A while back I discussed raw materials on the Pacific Sea Floor that Japan and USA officials were considering for rare earth materials. The technology and risks involved have stifled actual projects to retract those materials from the sea floor. First of all, it’s thousands of feet below sea level. That is a problem in itself. Also the technology to get the mud/sea floor is not perfected nor readily available. I say that because although we’ve laid telegraph lines 150 years ago across the ocean floor, we already accomplish limited drilling in the sea for diamonds and gold, it’s not remotely close to working on land. Obviously, where there is a will there is a way but these are major hurdles.
Low and behold the Japanese have made a discovery within it’s Exclusive Economic Zone near Minami-Torishima island in the Ogasawara Islands. This discovery holds roughly 220 times the annual usage of rare earth materials by the country. Not far from that outside of it’s EEZ there was also testing and a further discovery. At 5,600 meters below sea level it’s a challenge but as more people, companies, and countries get involved the faster the technology and efficiencies will improve. India recently acknowledged building a ship for such purposes is also getting into the mix which is a welcome site.
Stay tuned for more developments.
Antimony prices have more than tripled since the beginning of 2009, as the supply from China has tightened. With China accounting for 90% of world production and growing domestic demand, consumers outside of China are increasingly concerned that the squeeze in antimony supply will continue and prices could rise further.
The outlook for future antimony supply from China is a real concern with experts predicting that Chinese antimony reserves could be exhausted in the next twenty five years. China’s efforts to control its dwindling reserve base and implement environmental controls have resulted in mining and export quotas being slashed.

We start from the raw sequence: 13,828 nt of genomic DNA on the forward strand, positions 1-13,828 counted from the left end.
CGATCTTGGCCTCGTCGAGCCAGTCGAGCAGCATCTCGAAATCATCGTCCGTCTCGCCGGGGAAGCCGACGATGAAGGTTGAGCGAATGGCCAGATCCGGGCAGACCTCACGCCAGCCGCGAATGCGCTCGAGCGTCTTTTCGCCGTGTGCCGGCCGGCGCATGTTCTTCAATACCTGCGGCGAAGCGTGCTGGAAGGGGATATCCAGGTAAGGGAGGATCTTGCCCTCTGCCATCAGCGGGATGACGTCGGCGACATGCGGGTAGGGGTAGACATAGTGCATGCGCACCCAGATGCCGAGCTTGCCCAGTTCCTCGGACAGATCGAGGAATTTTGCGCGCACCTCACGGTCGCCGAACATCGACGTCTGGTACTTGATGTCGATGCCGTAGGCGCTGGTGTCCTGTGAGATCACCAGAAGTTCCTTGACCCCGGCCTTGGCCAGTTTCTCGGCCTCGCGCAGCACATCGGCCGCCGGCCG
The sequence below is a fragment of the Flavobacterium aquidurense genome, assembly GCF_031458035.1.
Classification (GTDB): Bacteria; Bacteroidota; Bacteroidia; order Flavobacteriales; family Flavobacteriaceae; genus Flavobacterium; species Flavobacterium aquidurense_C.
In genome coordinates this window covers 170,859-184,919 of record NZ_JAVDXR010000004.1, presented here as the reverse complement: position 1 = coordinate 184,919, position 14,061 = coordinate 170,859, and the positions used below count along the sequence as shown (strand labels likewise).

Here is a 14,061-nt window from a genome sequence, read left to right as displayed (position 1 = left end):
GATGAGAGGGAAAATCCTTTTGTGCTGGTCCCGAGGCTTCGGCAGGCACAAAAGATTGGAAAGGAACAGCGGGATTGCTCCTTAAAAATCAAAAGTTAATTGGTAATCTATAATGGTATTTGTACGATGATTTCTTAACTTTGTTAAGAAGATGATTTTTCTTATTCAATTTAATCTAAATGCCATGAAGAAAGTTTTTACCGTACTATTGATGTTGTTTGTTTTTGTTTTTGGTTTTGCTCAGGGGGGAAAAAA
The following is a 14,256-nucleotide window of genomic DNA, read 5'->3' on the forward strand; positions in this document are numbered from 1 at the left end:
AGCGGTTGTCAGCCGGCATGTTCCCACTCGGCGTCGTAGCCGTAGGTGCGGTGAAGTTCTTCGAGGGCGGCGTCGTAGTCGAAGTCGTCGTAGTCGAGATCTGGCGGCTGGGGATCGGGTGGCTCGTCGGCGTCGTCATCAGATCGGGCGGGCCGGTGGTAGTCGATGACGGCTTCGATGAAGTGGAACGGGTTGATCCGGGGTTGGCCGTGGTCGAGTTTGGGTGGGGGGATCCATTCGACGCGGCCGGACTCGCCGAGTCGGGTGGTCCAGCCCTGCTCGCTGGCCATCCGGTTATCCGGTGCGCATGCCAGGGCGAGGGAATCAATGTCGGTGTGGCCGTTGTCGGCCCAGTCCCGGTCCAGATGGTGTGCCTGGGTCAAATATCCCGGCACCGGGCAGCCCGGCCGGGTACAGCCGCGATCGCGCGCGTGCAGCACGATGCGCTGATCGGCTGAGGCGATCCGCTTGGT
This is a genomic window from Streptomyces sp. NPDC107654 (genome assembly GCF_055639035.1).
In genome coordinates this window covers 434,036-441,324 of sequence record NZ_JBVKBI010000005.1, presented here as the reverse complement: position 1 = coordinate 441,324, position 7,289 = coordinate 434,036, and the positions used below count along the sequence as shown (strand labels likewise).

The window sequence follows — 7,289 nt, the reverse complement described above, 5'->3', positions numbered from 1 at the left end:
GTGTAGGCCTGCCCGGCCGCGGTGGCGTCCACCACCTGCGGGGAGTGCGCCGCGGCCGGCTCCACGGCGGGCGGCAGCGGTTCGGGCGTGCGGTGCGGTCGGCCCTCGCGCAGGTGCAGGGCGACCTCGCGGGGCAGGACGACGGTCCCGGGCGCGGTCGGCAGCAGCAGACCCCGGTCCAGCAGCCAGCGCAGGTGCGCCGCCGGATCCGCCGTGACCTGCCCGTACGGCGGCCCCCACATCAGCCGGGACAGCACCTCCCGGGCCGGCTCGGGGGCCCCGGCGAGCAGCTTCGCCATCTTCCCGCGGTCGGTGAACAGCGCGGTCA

Reserves of high-grade antimony ore in China’s Hunan province are reported to be close to exhaustion and many smelters in Guangxi province have closed due to pollution issues. As a result an increasing proportion of China’s antimony production is dependent on imported concentrates.
New production is being developed outside of China but much of this is still at the exploration and development stage and will not contribute to supply for some years to come.
Demand for antimony, particularly from its use in flame retardants, the production of PET bottles and batteries is strongly linked to consumer buying. As prosperity in China increases, the Chinese domestic market will increasingly need the antimony that China produces, leaving less for export.
As material supplies are squeezed and prices rise, more substitutes will be developed and recycling will play a greater role.
Despite the price rises new end-uses like the use of antimony in solar panels for generating green energy have been developed and promoted by the Chinese government.
Who knows what will happen in 25 years but right now if your needs are antimony, please contact us at http://www.ahpmat.com/antimony and we would be happy to help.